by Akimi Yano
According to Pyke and Johnson (2003), Asian American girls feel that they behave differently, depending on if they are with Asian Americans or with non-Asian Americans. It is because white society has created stereotypes of Asian Americans connoting that whites are more egalitarian than Asians, and has expected Asian Americans to act in a certain way, which affects how Asian Americans think about themselves. Therefore, they feel the necessity to differentiate their behavior, depending on if they are with Asian Americans or they are with non-Asian Americans. Because of the stereotypes, they feel like they are expected to act that way by both Asian Americans and by non-Asian Americans. At the same time, Asian American girls think that Asian femininities are inferior to white femininities. Therefore, some Asian American girls distance themselves from other Asians by following not Asian femininities but white femininities.
According to what I can interpret from the article, there are at least three possible ways of Asian girls’ performance in the classroom:
- first, being active in the classes because they do not want to be categorized as stereotypical Asian girls;
- second, being quiet because they feel the pressure to follow the stereotypes of Asians as passive, shy, and quiet;
- finally, being quiet because they know that a professor would not have them talk in front of the class, by being told by the professor that it is okay if they does not want to talk in front of the class, so they take advantage of it.
However, the authors did not summarize what makes the female Asian students make decisions for their performance in detail. The differences in their performance in the classroom leads to diverse levels of educational achievement as well. In the first pattern, they speaks their minds because they do not want to be labeled as typical Asian girls, which in itself shows that they are not submissive people, in contrast to the stereotypes of Asian girls. This kind of person could do well at school.
In the second pattern, they feel the expectations of being quiet in the classroom by both Asian Americans and by non- Asian Americans, and they are afraid of others’ reactions against them being active in the class, therefore they comply with the expectations. This kind of student might not do well at school.
In the third pattern, they are vocal people but they act as if they were quiet people in order to make use of the opportunity of not having to talk in front of the class. This kind of student could do poorly if they do not start being active in the class. In all these three patterns, they act the way they do since the action leads them to a profitable or at least harmless outcome.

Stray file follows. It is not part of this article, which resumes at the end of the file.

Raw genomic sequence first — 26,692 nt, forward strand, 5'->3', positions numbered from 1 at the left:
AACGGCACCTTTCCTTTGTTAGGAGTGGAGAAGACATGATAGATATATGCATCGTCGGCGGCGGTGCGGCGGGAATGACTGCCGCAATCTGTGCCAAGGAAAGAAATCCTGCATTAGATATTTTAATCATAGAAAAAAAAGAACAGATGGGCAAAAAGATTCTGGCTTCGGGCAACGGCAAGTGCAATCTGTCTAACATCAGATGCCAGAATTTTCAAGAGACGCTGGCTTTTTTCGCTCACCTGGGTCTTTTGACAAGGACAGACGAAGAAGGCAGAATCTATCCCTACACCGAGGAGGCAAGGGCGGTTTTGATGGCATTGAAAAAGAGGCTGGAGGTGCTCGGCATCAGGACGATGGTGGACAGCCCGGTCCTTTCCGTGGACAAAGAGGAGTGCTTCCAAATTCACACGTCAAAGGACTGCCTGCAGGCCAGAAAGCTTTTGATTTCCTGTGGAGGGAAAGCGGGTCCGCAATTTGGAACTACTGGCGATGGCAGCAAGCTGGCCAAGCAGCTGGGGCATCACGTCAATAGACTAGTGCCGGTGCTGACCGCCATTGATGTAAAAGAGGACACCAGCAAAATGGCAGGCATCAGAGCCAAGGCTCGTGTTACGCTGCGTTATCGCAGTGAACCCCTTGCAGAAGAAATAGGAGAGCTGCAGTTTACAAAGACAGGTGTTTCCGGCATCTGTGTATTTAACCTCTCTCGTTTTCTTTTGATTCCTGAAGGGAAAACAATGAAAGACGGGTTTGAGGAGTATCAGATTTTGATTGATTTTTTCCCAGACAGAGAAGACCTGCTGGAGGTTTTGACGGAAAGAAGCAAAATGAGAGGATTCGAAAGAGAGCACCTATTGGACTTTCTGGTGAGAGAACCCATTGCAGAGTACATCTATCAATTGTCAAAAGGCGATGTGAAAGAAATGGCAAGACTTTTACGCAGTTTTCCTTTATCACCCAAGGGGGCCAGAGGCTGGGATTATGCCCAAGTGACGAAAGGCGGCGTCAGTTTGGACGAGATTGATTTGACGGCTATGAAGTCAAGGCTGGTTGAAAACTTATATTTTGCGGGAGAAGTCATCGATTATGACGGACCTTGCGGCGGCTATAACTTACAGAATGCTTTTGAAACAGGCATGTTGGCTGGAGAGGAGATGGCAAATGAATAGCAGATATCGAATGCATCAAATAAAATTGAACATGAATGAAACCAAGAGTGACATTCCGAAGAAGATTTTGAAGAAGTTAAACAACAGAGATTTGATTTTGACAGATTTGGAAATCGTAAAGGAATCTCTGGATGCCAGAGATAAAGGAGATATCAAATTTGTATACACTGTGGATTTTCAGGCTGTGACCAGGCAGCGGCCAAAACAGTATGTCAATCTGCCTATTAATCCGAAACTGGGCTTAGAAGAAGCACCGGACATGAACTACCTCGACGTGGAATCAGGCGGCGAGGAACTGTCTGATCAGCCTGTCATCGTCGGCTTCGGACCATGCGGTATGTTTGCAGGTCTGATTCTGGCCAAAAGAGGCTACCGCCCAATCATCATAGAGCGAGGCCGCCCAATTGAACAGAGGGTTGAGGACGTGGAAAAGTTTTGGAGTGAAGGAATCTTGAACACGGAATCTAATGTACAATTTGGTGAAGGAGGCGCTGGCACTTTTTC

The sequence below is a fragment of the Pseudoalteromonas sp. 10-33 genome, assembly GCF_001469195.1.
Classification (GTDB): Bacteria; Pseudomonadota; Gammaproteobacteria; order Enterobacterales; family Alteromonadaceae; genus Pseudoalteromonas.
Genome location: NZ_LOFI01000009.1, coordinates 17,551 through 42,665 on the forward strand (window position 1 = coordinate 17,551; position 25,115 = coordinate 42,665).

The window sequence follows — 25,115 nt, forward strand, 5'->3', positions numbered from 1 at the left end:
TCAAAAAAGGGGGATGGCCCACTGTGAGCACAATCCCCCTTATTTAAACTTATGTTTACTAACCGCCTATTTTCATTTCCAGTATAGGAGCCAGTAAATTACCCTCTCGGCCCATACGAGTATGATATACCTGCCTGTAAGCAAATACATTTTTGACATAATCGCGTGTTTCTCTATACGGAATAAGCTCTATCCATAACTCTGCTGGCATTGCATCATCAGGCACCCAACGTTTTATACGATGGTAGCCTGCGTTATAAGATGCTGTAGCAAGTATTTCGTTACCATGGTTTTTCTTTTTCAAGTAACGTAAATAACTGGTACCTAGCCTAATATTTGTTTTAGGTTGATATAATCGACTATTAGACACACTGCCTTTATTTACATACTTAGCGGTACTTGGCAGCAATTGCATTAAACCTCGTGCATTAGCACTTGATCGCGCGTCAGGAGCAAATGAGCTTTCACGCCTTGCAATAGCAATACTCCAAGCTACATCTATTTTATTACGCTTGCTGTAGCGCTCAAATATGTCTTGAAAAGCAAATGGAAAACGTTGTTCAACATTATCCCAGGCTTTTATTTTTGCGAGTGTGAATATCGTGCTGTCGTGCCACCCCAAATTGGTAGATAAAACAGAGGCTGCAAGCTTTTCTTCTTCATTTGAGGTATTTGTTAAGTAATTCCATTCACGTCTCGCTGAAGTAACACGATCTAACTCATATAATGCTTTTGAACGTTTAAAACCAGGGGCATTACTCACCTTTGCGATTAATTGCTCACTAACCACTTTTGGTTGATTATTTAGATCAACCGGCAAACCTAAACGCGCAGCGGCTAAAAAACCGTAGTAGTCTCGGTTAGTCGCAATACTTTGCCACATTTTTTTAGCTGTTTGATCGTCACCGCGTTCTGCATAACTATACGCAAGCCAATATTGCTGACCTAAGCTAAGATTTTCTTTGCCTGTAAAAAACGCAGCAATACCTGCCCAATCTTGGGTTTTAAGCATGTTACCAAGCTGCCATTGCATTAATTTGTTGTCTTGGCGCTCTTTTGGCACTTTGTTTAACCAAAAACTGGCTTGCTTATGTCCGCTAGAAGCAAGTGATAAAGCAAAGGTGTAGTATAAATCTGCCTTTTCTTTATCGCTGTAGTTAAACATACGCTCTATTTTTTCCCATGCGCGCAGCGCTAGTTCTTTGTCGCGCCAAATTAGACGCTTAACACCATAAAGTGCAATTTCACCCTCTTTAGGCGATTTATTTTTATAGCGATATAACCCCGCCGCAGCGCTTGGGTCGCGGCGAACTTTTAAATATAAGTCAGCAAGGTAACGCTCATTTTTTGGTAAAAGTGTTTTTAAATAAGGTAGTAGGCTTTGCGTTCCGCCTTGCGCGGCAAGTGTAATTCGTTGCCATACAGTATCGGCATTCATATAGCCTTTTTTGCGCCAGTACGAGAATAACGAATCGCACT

Moreover, in this article, teachers’ stereotypes of Asian Americans such as being passive, shy, and quiet could contradict with their more common stereotypes of Asian American students being “model minorities“; however, the authors did not explain it. Therefore, I analyzed it by myself. Since the targeted Asian American students are second-generation, they are to some extent assimilated into American society, where Asian students think being typical passive Asian is a negative thing when they interact with non-Asian Americans. Therefore, those female Asian students who live up to the standards to be “model minorities” might have intentionally disobeyed the expectations to be stereotypical passive Asian girls differentiating themselves from other Asians in order to be successful in the U.S. society, where white society implies that following white people’s norms is the only way to become successful in the U.S.
Finally, the authors also mentioned as an example of Asian girls feeling that they do not fit the stereotypes of Asian girls “some claimed that because they are assertive or career oriented, they are not really Asian”, yet I think being career-oriented fits the stereotypes of Asian American girls, considering the fact that it it is well known that Asian parents constantly encourage their kids to do well at school and to obtain a good occupation as they did in their country of origin; thus there must be a stereotype of Asian American girls as career-oriented, which the authors did not point out, either.
Pyke, K. & Johnson, D. 2003. Asian American Women and Racialized Femininities: “Doing” Gender across Cultural Worlds. Gender and Society 17(1):33-53. Retrieved June, 1, 2014, from http://links.jstor.org/sici?sici=0891-2432%28200302%2917%3A1%3C33%3AAAWARF%3E2.0.CO%3B2-5